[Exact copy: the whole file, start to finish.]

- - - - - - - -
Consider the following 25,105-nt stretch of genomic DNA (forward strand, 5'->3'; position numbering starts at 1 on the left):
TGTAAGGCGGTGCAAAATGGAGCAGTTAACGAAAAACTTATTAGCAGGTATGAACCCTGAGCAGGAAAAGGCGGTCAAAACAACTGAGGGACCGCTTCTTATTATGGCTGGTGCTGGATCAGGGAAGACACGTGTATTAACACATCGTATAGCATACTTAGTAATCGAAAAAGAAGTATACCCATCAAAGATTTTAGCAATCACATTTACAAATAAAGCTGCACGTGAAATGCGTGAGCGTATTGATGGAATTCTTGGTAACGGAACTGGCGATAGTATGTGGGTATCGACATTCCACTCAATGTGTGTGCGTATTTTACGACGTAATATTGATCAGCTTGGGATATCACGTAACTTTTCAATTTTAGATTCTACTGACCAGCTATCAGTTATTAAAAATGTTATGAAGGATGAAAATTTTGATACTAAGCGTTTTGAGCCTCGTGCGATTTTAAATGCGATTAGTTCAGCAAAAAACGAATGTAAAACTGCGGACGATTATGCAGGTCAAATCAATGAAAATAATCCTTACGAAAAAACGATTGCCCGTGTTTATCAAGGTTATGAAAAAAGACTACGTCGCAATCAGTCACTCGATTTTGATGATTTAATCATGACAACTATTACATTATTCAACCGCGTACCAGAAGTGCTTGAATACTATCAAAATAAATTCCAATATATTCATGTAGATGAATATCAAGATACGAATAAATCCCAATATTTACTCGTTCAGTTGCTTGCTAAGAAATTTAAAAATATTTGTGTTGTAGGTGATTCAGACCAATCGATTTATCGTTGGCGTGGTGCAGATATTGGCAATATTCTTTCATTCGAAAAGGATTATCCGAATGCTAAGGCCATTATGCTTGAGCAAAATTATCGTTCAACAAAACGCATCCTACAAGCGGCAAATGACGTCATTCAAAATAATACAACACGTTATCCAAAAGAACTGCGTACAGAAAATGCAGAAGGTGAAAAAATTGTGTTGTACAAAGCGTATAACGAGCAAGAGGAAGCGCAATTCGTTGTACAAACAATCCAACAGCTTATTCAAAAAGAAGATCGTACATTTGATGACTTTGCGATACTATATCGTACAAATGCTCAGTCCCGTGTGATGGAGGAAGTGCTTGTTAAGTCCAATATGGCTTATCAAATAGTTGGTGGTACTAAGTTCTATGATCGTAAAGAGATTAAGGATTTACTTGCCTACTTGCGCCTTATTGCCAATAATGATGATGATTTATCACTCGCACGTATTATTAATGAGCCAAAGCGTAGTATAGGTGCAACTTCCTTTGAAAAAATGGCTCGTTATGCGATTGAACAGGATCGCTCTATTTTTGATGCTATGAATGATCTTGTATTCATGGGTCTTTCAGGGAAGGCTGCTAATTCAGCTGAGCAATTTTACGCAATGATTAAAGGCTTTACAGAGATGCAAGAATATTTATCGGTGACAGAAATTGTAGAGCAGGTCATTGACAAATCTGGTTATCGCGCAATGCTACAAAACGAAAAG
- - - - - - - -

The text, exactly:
Consider the following 25,105-nt stretch of genomic DNA (forward strand, 5'->3'; position numbering starts at 1 on the left):
TGTAAGGCGGTGCAAAATGGAGCAGTTAACGAAAAACTTATTAGCAGGTATGAACCCTGAGCAGGAAAAGGCGGTCAAAACAACTGAGGGACCGCTTCTTATTATGGCTGGTGCTGGATCAGGGAAGACACGTGTATTAACACATCGTATAGCATACTTAGTAATCGAAAAAGAAGTATACCCATCAAAGATTTTAGCAATCACATTTACAAATAAAGCTGCACGTGAAATGCGTGAGCGTATTGATGGAATTCTTGGTAACGGAACTGGCGATAGTATGTGGGTATCGACATTCCACTCAATGTGTGTGCGTATTTTACGACGTAATATTGATCAGCTTGGGATATCACGTAACTTTTCAATTTTAGATTCTACTGACCAGCTATCAGTTATTAAAAATGTTATGAAGGATGAAAATTTTGATACTAAGCGTTTTGAGCCTCGTGCGATTTTAAATGCGATTAGTTCAGCAAAAAACGAATGTAAAACTGCGGACGATTATGCAGGTCAAATCAATGAAAATAATCCTTACGAAAAAACGATTGCCCGTGTTTATCAAGGTTATGAAAAAAGACTACGTCGCAATCAGTCACTCGATTTTGATGATTTAATCATGACAACTATTACATTATTCAACCGCGTACCAGAAGTGCTTGAATACTATCAAAATAAATTCCAATATATTCATGTAGATGAATATCAAGATACGAATAAATCCCAATATTTACTCGTTCAGTTGCTTGCTAAGAAATTTAAAAATATTTGTGTTGTAGGTGATTCAGACCAATCGATTTATCGTTGGCGTGGTGCAGATATTGGCAATATTCTTTCATTCGAAAAGGATTATCCGAATGCTAAGGCCATTATGCTTGAGCAAAATTATCGTTCAACAAAACGCATCCTACAAGCGGCAAATGACGTCATTCAAAATAATACAACACGTTATCCAAAAGAACTGCGTACAGAAAATGCAGAAGGTGAAAAAATTGTGTTGTACAAAGCGTATAACGAGCAAGAGGAAGCGCAATTCGTTGTACAAACAATCCAACAGCTTATTCAAAAAGAAGATCGTACATTTGATGACTTTGCGATACTATATCGTACAAATGCTCAGTCCCGTGTGATGGAGGAAGTGCTTGTTAAGTCCAATATGGCTTATCAAATAGTTGGTGGTACTAAGTTCTATGATCGTAAAGAGATTAAGGATTTACTTGCCTACTTGCGCCTTATTGCCAATAATGATGATGATTTATCACTCGCACGTATTATTAATGAGCCAAAGCGTAGTATAGGTGCAACTTCCTTTGAAAAAATGGCTCGTTATGCGATTGAACAGGATCGCTCTATTTTTGATGCTATGAATGATCTTGTATTCATGGGTCTTTCAGGGAAGGCTGCTAATTCAGCTGAGCAATTTTACGCAATGATTAAAGGCTTTACAGAGATGCAAGAATATTTATCGGTGACAGAAATTGTAGAGCAGGTCATTGACAAATCTGGTTATCGCGCAATGCTACAAAACGAAAAG